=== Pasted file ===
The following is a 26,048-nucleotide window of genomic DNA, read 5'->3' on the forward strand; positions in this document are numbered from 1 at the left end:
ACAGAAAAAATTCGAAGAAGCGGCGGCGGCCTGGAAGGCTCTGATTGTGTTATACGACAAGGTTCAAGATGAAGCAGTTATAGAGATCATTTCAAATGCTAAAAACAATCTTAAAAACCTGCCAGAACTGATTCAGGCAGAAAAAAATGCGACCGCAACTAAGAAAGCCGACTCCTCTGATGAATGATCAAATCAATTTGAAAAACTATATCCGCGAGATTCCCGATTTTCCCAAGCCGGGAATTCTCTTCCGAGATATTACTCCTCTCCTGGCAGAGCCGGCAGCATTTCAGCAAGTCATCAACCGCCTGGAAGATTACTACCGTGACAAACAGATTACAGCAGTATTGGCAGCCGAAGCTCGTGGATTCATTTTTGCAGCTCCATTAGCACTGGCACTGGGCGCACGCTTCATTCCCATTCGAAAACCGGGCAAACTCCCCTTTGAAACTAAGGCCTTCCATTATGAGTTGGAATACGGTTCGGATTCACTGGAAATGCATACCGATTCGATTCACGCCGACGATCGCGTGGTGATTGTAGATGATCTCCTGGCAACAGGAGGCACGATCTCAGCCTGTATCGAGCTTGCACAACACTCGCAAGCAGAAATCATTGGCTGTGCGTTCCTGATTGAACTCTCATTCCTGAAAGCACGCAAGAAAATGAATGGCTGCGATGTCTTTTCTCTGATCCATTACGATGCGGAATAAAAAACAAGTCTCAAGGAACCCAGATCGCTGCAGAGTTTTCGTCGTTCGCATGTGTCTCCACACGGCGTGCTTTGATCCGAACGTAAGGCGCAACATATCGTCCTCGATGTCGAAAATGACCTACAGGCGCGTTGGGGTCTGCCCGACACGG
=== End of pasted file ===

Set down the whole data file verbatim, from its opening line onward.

The following is a 26,048-nucleotide window of genomic DNA, read 5'->3' on the forward strand; positions in this document are numbered from 1 at the left end:
ACAGAAAAAATTCGAAGAAGCGGCGGCGGCCTGGAAGGCTCTGATTGTGTTATACGACAAGGTTCAAGATGAAGCAGTTATAGAGATCATTTCAAATGCTAAAAACAATCTTAAAAACCTGCCAGAACTGATTCAGGCAGAAAAAAATGCGACCGCAACTAAGAAAGCCGACTCCTCTGATGAATGATCAAATCAATTTGAAAAACTATATCCGCGAGATTCCCGATTTTCCCAAGCCGGGAATTCTCTTCCGAGATATTACTCCTCTCCTGGCAGAGCCGGCAGCATTTCAGCAAGTCATCAACCGCCTGGAAGATTACTACCGTGACAAACAGATTACAGCAGTATTGGCAGCCGAAGCTCGTGGATTCATTTTTGCAGCTCCATTAGCACTGGCACTGGGCGCACGCTTCATTCCCATTCGAAAACCGGGCAAACTCCCCTTTGAAACTAAGGCCTTCCATTATGAGTTGGAATACGGTTCGGATTCACTGGAAATGCATACCGATTCGATTCACGCCGACGATCGCGTGGTGATTGTAGATGATCTCCTGGCAACAGGAGGCACGATCTCAGCCTGTATCGAGCTTGCACAACACTCGCAAGCAGAAATCATTGGCTGTGCGTTCCTGATTGAACTCTCATTCCTGAAAGCACGCAAGAAAATGAATGGCTGCGATGTCTTTTCTCTGATCCATTACGATGCGGAATAAAAAACAAGTCTCAAGGAACCCAGATCGCTGCAGAGTTTTCGTCGTTCGCATGTGTCTCCACACGGCGTGCTTTGATCCGAACGTAAGGCGCAACATATCGTCCTCGATGTCGAAAATGACCTACAGGCGCGTTGGGGTCTGCCCGACACGG